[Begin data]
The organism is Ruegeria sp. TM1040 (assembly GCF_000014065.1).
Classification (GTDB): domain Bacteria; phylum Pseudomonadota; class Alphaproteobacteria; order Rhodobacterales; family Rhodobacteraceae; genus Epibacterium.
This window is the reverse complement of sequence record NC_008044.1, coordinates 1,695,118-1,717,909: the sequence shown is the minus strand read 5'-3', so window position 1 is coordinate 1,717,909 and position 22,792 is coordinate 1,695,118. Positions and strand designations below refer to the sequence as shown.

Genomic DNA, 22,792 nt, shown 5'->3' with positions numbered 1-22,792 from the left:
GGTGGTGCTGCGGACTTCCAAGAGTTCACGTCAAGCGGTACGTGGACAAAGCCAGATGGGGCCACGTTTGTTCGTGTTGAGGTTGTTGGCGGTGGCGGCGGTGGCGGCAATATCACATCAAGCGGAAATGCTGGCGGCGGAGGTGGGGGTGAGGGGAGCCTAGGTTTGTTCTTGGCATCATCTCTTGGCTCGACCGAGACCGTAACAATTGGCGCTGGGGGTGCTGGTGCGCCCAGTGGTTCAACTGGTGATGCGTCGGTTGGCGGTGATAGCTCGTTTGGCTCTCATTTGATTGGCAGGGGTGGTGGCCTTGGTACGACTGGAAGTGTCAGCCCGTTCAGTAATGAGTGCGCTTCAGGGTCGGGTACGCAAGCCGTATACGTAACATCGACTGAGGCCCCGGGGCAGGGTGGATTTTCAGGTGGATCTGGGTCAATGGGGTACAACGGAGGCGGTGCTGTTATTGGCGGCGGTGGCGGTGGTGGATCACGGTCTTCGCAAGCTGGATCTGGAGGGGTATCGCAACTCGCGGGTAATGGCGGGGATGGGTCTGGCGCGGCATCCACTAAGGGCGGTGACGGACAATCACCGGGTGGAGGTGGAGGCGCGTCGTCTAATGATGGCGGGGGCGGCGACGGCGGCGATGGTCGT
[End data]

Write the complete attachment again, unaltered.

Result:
The organism is Ruegeria sp. TM1040 (assembly GCF_000014065.1).
Classification (GTDB): domain Bacteria; phylum Pseudomonadota; class Alphaproteobacteria; order Rhodobacterales; family Rhodobacteraceae; genus Epibacterium.
This window is the reverse complement of sequence record NC_008044.1, coordinates 1,695,118-1,717,909: the sequence shown is the minus strand read 5'-3', so window position 1 is coordinate 1,717,909 and position 22,792 is coordinate 1,695,118. Positions and strand designations below refer to the sequence as shown.

Genomic DNA, 22,792 nt, shown 5'->3' with positions numbered 1-22,792 from the left:
GGTGGTGCTGCGGACTTCCAAGAGTTCACGTCAAGCGGTACGTGGACAAAGCCAGATGGGGCCACGTTTGTTCGTGTTGAGGTTGTTGGCGGTGGCGGCGGTGGCGGCAATATCACATCAAGCGGAAATGCTGGCGGCGGAGGTGGGGGTGAGGGGAGCCTAGGTTTGTTCTTGGCATCATCTCTTGGCTCGACCGAGACCGTAACAATTGGCGCTGGGGGTGCTGGTGCGCCCAGTGGTTCAACTGGTGATGCGTCGGTTGGCGGTGATAGCTCGTTTGGCTCTCATTTGATTGGCAGGGGTGGTGGCCTTGGTACGACTGGAAGTGTCAGCCCGTTCAGTAATGAGTGCGCTTCAGGGTCGGGTACGCAAGCCGTATACGTAACATCGACTGAGGCCCCGGGGCAGGGTGGATTTTCAGGTGGATCTGGGTCAATGGGGTACAACGGAGGCGGTGCTGTTATTGGCGGCGGTGGCGGTGGTGGATCACGGTCTTCGCAAGCTGGATCTGGAGGGGTATCGCAACTCGCGGGTAATGGCGGGGATGGGTCTGGCGCGGCATCCACTAAGGGCGGTGACGGACAATCACCGGGTGGAGGTGGAGGCGCGTCGTCTAATGATGGCGGGGGCGGCGACGGCGGCGATGGTCGT